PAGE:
OneWeb — three launches into a series of nearly 20 missions to deploy 650 satellites to provide global Internet service — has announced it filed for Chapter 11 bankruptcy protection and reduced its workforce after unsuccessful negotiations for more cash from its largest investor.
Headquartered in London with a significant workforce in the United States, OneWeb said late Friday it made the bankruptcy filing in the U.S. Bankruptcy Court for the Southern District of New York.
OneWeb said it is pursuing a sale of its business after efforts to raise additional money to fund the company’s satellite constellation and launch of commercial services fell through.
“While the company was close to obtaining financing, the process did not progress because of the financial impact and market turbulence related to the spread of COVID-19,” OneWeb said in a statement.
Sources familiar with OneWeb’s financial negotiations told the Financial Times that the company was seeking up to $2 billion from the Japanese conglomerate SoftBank before the COVID-19 coronavirus pandemic led to a downturn in global financial markets.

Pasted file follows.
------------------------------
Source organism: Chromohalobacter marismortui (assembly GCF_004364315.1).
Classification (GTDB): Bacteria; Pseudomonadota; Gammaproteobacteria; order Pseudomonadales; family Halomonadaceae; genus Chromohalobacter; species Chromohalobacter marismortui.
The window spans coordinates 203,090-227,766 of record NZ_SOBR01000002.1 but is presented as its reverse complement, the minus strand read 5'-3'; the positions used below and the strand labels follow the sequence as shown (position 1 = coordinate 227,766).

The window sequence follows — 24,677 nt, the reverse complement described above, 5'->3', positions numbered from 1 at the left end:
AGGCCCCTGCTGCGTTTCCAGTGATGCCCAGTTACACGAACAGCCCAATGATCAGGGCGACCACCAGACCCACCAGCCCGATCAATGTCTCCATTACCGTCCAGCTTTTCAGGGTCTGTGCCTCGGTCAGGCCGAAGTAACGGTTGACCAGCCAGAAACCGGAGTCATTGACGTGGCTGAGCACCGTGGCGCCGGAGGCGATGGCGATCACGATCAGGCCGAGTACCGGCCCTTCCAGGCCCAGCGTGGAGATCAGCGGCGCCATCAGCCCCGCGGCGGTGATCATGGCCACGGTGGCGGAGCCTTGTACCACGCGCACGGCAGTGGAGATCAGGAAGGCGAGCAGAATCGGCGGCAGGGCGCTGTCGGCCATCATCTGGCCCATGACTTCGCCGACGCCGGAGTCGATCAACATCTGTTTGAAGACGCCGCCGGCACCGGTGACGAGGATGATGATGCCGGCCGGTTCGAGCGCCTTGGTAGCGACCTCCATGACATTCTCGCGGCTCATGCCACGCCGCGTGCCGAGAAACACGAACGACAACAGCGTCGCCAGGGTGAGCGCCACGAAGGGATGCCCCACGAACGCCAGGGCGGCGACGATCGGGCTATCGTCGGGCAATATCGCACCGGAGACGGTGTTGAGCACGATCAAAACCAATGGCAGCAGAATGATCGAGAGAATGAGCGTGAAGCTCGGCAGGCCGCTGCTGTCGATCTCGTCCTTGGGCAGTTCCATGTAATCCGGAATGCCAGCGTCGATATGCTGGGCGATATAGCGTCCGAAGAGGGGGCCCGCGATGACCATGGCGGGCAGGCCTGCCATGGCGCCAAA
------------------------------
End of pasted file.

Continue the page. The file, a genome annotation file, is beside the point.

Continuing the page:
Before the COVID-19 pandemic, SoftBank was facing financial headwinds related to other companies in its investment portfolio. SoftBank has signaled it may pull out of a $3 billion tender offer to WeWork, which leases shared workspaces for startups, and announced earlier this month plans to sell up to $41 billion in assets.
SoftBank is invested $2 billion into OneWeb since 2016, making the Japanese holding company OneWeb’s largest financial backer. In total, OneWeb had announced $3.4 billion in money raised from SoftBank and other investors, including Richard Branson’s Virgin Group, Qualcomm, Airbus, Coca Cola, Intelsat, Hughes Communications, and the Mexican conglomerate Grupo Salinas.
But that wasn’t enough to carry OneWeb through the fully deployment of nearly 650 satellites to beam Internet signals worldwide.
“OneWeb has been building a truly global communications network to provide high-speed low latency broadband everywhere,” said Adrian Steckel, CEO of OneWeb. “Our current situation is a consequence of the economic impact of the COVID-19 crisis. We remain convinced of the social and economic value of our mission to connect everyone everywhere.